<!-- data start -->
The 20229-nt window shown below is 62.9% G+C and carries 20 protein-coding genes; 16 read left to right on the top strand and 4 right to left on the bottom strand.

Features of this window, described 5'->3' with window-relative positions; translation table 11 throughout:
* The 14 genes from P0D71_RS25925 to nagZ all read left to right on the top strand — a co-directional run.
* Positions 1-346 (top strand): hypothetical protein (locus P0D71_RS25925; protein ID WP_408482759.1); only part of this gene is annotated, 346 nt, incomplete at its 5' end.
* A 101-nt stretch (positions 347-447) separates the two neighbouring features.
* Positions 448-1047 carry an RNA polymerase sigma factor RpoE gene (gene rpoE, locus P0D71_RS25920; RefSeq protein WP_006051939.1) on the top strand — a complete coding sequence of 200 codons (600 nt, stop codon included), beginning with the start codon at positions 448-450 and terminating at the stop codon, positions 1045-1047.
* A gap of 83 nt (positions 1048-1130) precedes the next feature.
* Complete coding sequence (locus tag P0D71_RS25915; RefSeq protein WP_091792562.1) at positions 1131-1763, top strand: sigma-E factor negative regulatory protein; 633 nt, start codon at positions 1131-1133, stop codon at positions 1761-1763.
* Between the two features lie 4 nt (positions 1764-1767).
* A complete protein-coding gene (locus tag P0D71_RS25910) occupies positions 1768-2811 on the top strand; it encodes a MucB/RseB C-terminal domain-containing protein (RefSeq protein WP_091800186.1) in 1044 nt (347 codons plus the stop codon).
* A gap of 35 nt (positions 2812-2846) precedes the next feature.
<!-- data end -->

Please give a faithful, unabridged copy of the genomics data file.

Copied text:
The 20229-nt window shown below is 62.9% G+C and carries 20 protein-coding genes; 16 read left to right on the top strand and 4 right to left on the bottom strand.

Features of this window, described 5'->3' with window-relative positions; translation table 11 throughout:
* The 14 genes from P0D71_RS25925 to nagZ all read left to right on the top strand — a co-directional run.
* Positions 1-346 (top strand): hypothetical protein (locus P0D71_RS25925; protein ID WP_408482759.1); only part of this gene is annotated, 346 nt, incomplete at its 5' end.
* A 101-nt stretch (positions 347-447) separates the two neighbouring features.
* Positions 448-1047 carry an RNA polymerase sigma factor RpoE gene (gene rpoE, locus P0D71_RS25920; RefSeq protein WP_006051939.1) on the top strand — a complete coding sequence of 200 codons (600 nt, stop codon included), beginning with the start codon at positions 448-450 and terminating at the stop codon, positions 1045-1047.
* A gap of 83 nt (positions 1048-1130) precedes the next feature.
* Complete coding sequence (locus tag P0D71_RS25915; RefSeq protein WP_091792562.1) at positions 1131-1763, top strand: sigma-E factor negative regulatory protein; 633 nt, start codon at positions 1131-1133, stop codon at positions 1761-1763.
* Between the two features lie 4 nt (positions 1764-1767).
* A complete protein-coding gene (locus tag P0D71_RS25910) occupies positions 1768-2811 on the top strand; it encodes a MucB/RseB C-terminal domain-containing protein (RefSeq protein WP_091800186.1) in 1044 nt (347 codons plus the stop codon).
* A gap of 35 nt (positions 2812-2846) precedes the next feature.